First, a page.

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C-P39 Y DNA on the Map

C-P39 Y DNA Project Places New SNPs on the Map

...by Marie Rundquist, Co-Administrator C-P39 Y DNA Project
C-P39 Y Distribution across the US and Canada
C-P39 Y Tree
September 6, 2017: Results from advanced Y DNA testing by men participating in the C-P39 Y DNA project have been placed on the map. A Savoy man out of New Brunswick and a Mi'kmaw Broome Man out of Quebec (Gaspe) have been found to share the same Y DNA haplgroup marker: C-BY22870+ and both men belong to this new C-P39 Y DNA haplogroup subclade.  As a result of this latest C-P39 haplogroup tree update, the Savoy and Broome man no longer share the same Y haplogroup subclade with the Newfoundland man, Wejitu, whose C-P39 Y DNA haplogroup subclade remains BY18405+.

A Mills man and a Fortune man out of the Appalachian region of the United States had tested positive for the C-P39 Y DNA SNP.  Subsequent Big Y DNA test results have yielded that both men belong to the same C-Z38940+ subclade of haplogroup C-P39, offering new possibilities for a deep ancestry connection among the two families.

A link to the updated map follows:  https://goo.gl/CZ8Xvz
A link to a diagram showing the updated C-P39 haplogroup tree is located here:  https://goo.gl/Fgm72e ​​

Y chromosome DNA is only held by males - so this Native ancestry traces only through paternal lines. This map is showing a greater picture of this Native Y DNA haplogroup, as transmitted from father to father to father, than was previously assessed. From limited data we had from earlier DNA studies, referencing a small group of men, this Y DNA haplogroup was found to have an "Athabascan" tribal connection.

The C-P39 Y DNA study (that has been ongoing since approximately 2008) included men belonging to this haplogroup who trace earliest male ancestor locations to all regions out of North America including the Pacific Northwest, the American Southwest, the Appalachian region, Louisiana and Texas, and Eastern, Midwestern and Western Canada. Note: the map reflects the geographic locations of earliest male ancestors of study participants and not the regions where men participating in the project live today. The updated C-P39 haplogroup map also includes the "diaspora" location of descendants of Germain Doucet b. 1641 because a Doucet line -- the male descendants of son Laurant - was essentially split off from others when the Acadians, including those of Native ancestry, were deported from Nova Scotia in 1755 by the British.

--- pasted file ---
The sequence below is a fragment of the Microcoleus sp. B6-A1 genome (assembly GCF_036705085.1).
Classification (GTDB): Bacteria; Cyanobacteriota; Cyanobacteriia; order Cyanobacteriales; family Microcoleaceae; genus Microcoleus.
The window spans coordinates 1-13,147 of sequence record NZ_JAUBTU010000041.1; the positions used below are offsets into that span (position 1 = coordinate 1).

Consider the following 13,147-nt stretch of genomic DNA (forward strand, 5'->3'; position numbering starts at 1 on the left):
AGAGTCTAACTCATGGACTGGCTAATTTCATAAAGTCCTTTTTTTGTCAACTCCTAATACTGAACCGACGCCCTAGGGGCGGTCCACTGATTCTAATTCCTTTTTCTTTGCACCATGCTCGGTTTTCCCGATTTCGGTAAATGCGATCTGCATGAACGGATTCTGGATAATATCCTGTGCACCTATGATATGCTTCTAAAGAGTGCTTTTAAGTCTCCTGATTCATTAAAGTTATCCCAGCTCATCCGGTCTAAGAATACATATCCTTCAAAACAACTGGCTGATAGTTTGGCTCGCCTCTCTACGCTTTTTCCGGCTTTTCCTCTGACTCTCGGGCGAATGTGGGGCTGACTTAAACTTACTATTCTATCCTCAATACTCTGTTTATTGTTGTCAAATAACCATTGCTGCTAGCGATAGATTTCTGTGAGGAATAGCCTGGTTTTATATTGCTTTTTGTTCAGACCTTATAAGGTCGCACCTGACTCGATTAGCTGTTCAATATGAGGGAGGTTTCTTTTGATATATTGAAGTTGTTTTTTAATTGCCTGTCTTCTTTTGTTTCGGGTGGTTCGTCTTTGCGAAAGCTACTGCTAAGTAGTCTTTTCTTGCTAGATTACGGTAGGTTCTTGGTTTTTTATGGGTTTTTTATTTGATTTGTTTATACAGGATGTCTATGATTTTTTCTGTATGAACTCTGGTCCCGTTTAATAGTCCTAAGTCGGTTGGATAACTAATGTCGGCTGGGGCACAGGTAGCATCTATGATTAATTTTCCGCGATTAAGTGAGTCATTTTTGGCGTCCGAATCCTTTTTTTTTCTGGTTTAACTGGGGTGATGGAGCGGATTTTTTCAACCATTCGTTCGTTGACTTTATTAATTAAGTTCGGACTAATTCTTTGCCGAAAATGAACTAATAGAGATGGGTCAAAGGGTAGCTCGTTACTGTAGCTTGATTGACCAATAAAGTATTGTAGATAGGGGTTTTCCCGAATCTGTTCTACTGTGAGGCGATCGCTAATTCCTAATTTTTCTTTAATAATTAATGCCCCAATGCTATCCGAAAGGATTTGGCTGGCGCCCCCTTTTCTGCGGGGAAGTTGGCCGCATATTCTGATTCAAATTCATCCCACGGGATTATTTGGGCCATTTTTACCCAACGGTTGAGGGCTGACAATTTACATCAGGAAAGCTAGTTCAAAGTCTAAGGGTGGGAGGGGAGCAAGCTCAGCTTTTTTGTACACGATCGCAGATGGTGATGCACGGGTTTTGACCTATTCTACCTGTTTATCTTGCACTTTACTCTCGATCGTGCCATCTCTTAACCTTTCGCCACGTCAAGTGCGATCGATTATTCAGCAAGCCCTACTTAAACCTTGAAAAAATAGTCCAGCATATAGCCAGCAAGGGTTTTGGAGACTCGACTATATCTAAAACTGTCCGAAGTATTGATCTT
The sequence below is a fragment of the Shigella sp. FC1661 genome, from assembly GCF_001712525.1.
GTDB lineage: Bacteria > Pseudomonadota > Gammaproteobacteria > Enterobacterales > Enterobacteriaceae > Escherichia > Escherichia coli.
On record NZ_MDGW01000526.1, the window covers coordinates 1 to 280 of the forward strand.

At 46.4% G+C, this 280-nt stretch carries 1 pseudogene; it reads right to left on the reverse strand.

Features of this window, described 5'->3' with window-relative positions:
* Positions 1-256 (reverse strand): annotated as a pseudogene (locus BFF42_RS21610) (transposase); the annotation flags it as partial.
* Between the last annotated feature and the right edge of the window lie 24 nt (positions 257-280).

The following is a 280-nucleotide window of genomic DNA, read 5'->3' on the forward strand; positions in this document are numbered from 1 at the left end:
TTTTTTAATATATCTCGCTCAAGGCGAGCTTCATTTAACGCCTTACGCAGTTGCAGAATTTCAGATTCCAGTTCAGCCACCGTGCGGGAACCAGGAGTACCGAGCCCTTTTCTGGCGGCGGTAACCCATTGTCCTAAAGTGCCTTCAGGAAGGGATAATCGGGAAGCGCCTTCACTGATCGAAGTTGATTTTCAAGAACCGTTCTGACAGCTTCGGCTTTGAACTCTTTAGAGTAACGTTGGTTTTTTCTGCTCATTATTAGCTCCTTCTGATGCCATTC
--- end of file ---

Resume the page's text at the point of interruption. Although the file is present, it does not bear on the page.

Now, based on advanced Y DNA testing of a much larger population of men (whose ancestries trace to all regions of North America as shown on the map), this rare C-P39 Y DNA haplogroup has a broader distribution, geographically. As more results come into the project -- as more men participate in the advanced Y DNA studies - this map will continue to be updated
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To reference the data from which this map was derived, please visit our project site : https://www.familytreedna.com/public/ydna_C-P39/ and the Y DNA results: https://www.familytreedna.com/public/ydna_C-P39/default.aspx?section=ycolorized

To read Roberta Estes informative article about this project, Native Y Haplogroup C-P39 Sprouts More Branches, click: https://dna-explained.com/2017/05/01/native-american-y-haplogroup-c-p39-sprouts-branches/ For questions about this study, please email mrundqui@shentel.net .

*The above map is an enhancement of a NASA image in the public domain:
https://en.wikipedia.org/wiki/File:North_America_satellite_orthographic.jpg
Copyright Marie A. Rundquist, 2017